A Comparative Survey of Hindu, Christian and Jewish Mysticism

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Item Code: NAC722
Publisher: Sri Satguru Publications
Author: E.M. Abrahams
Language: English
Edition: 1995
ISBN: 8170304067
Pages: 302
Cover: Hardcover
Other Details 8.8 Inch X 5.8 Inch
Weight 520 gm
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The present book is a comparative and evaluative study of Hindu, Christian and Jewish mysticism. Not much work is done in the field, though there are sketchy studies of any two of these schools and not all together Again the author has taken within his scope, not only the three schools of Vedanta, but has considered the four important Upanisad viz. Isa, Kena, Katha and Mundaka. He has also rightly considered Buddhism. His study of these is through and understanding very clear. He has then dealt with Christianity, with reference to the New Testament and the Christian Mystics. He has drawn on their works copiously. Being a practicing Jew himself, his study of Judaism arid Kabbalah is thorough and gives a complete insight into these religious systems. The most important addition is the study of a great work, “The Cloud of Unknowing” by an unknown author, who appears to be a Catholic Christian and who chose to remain anonymous.



I have gone through the Book ‘A Comparative Survey of Hindu, Christian and Jewish Mysticism’ by Dr. E.M. Abrahams. It is a scholarly and an erudite work. This book is a properly edited and revised version of his Doctoral Thesis.

The book is a comparative and evaluative study of Hindu, Christian and Jewish mysticism. Not much work is done in the field, though there are sketchy studies of any two of these schools and not all together. Again, the author has taken within his scope, not only the three schools of Vedanta, but has considered the four important Upanisads viz. Isa, Kena, Katha and Mundaka. He has also rightly considered Buddhism. His study of these is thorough his understanding very clear. He has then dealt with Christianity, with reference to the New Testament and the Christian Mystics. He has drawn on their works copiously. Being a practicing Jew himself, his study of Judaism and Kabbalah is through and gives a complete insight into these religious systems. The most important addition is the study of a great work.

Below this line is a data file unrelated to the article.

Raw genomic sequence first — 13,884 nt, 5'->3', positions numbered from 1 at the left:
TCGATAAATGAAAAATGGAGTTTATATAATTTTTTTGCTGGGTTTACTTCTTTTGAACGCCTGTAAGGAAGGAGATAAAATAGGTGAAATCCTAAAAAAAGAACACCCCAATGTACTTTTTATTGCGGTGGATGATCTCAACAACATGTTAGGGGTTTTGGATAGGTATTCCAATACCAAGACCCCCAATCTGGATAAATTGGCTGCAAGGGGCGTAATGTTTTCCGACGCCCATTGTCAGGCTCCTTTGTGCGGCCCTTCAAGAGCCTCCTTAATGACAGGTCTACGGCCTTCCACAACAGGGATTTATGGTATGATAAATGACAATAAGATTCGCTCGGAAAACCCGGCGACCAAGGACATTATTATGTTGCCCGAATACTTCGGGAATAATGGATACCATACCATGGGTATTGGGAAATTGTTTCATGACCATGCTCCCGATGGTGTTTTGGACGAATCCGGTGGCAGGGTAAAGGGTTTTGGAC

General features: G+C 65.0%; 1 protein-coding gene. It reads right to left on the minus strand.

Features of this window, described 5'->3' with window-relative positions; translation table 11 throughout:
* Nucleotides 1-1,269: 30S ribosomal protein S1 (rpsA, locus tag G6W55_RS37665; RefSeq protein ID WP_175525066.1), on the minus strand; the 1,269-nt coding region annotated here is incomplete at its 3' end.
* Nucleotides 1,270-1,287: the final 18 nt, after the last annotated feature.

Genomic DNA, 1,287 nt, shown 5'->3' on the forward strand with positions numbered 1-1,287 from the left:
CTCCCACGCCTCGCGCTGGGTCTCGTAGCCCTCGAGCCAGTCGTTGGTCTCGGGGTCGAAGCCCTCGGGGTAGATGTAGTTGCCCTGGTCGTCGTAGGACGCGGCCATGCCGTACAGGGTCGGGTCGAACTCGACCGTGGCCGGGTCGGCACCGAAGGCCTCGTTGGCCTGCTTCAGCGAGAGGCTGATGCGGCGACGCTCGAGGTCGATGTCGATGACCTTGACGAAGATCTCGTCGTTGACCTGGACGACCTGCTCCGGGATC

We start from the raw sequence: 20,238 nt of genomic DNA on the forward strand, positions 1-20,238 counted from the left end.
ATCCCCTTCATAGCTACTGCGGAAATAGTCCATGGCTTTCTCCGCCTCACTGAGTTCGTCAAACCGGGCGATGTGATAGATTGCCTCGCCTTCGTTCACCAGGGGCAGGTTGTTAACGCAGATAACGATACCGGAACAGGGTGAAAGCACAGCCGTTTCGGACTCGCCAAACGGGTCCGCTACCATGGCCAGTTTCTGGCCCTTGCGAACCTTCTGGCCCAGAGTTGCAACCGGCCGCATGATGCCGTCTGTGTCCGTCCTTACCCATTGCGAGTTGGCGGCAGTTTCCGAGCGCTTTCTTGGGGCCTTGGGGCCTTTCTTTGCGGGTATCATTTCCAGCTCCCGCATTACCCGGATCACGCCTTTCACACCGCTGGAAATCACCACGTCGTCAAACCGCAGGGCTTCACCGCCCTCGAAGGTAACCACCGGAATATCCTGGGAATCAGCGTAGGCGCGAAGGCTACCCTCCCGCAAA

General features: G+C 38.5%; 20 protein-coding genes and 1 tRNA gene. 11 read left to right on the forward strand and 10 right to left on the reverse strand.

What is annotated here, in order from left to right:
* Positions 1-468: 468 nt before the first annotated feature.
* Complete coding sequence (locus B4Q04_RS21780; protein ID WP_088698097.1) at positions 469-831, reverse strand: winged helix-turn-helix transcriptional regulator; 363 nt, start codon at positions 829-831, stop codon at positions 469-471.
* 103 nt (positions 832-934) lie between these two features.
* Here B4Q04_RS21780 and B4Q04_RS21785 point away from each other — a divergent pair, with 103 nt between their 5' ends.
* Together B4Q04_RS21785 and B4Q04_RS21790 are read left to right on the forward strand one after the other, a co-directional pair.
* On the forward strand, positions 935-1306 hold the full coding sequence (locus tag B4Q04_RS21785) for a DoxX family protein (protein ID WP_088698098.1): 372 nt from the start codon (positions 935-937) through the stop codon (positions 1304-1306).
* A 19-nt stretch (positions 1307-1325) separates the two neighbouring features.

The Cloud of Unknowing’ by an unknown author, who appears to be a Catholic Christian and who chose to remain anonymous, as the religious atmosphere of his days did not permit the freedom of expression he has shown in his work. As a matter of fact, the three middle Eastern religions were not very sympathetic to mysticism, though these religions produced great mystics.

Dr. Abrahams has rightly stated during the course of his studies that the quality of mystic/religious experiences, of all great mystics seems to be the same. But the apparent differences, which we find in their expression is due to their metaphysical and theological predilections and traditions. There is a general saying that a Mystic alone can appreciate another Mystic properly. Dr. Abraham’s work is a very good example of this statement.

It gives me pleasure to commend this scholarly book to both the Scholars and Commoners. Scholars will find it a very good source book and Commoners will find it highly interesting. This book will inspire them to study further, the other mystics and mystical religious systems, Both will find it illuminating.

All said and done, this is a mature work and can be read by all with great advantage.



We know only that which our senses perceive, has seemed to many people a matter of common sense. For such people, the perceptual world, the world that we perceive without five senses, is the only world that exists. Simple as these statements appear to be, they have formed the basis of great metaphysical problems. How can we know, It Is asked, that which is outside our experience? An obvious and a natural question. But then what do we mean by ‘experience?’ And why should the knowledge of our senses contain the whole of our experience 7 Even if experience is defined as sensuous knowledge, why should there not be other ways of knowing which transcend this form of experience?

On the other hand it is contended that the data given by the senses about reality are not valid as it is so strongly influenced by the nature of man and by his perceptual equipment and by his techniques of perception. The mystic believes that by means of special training he can so discipline, tune and train his total organism that It will be able to transcend these limitations and perceive reality more accurately.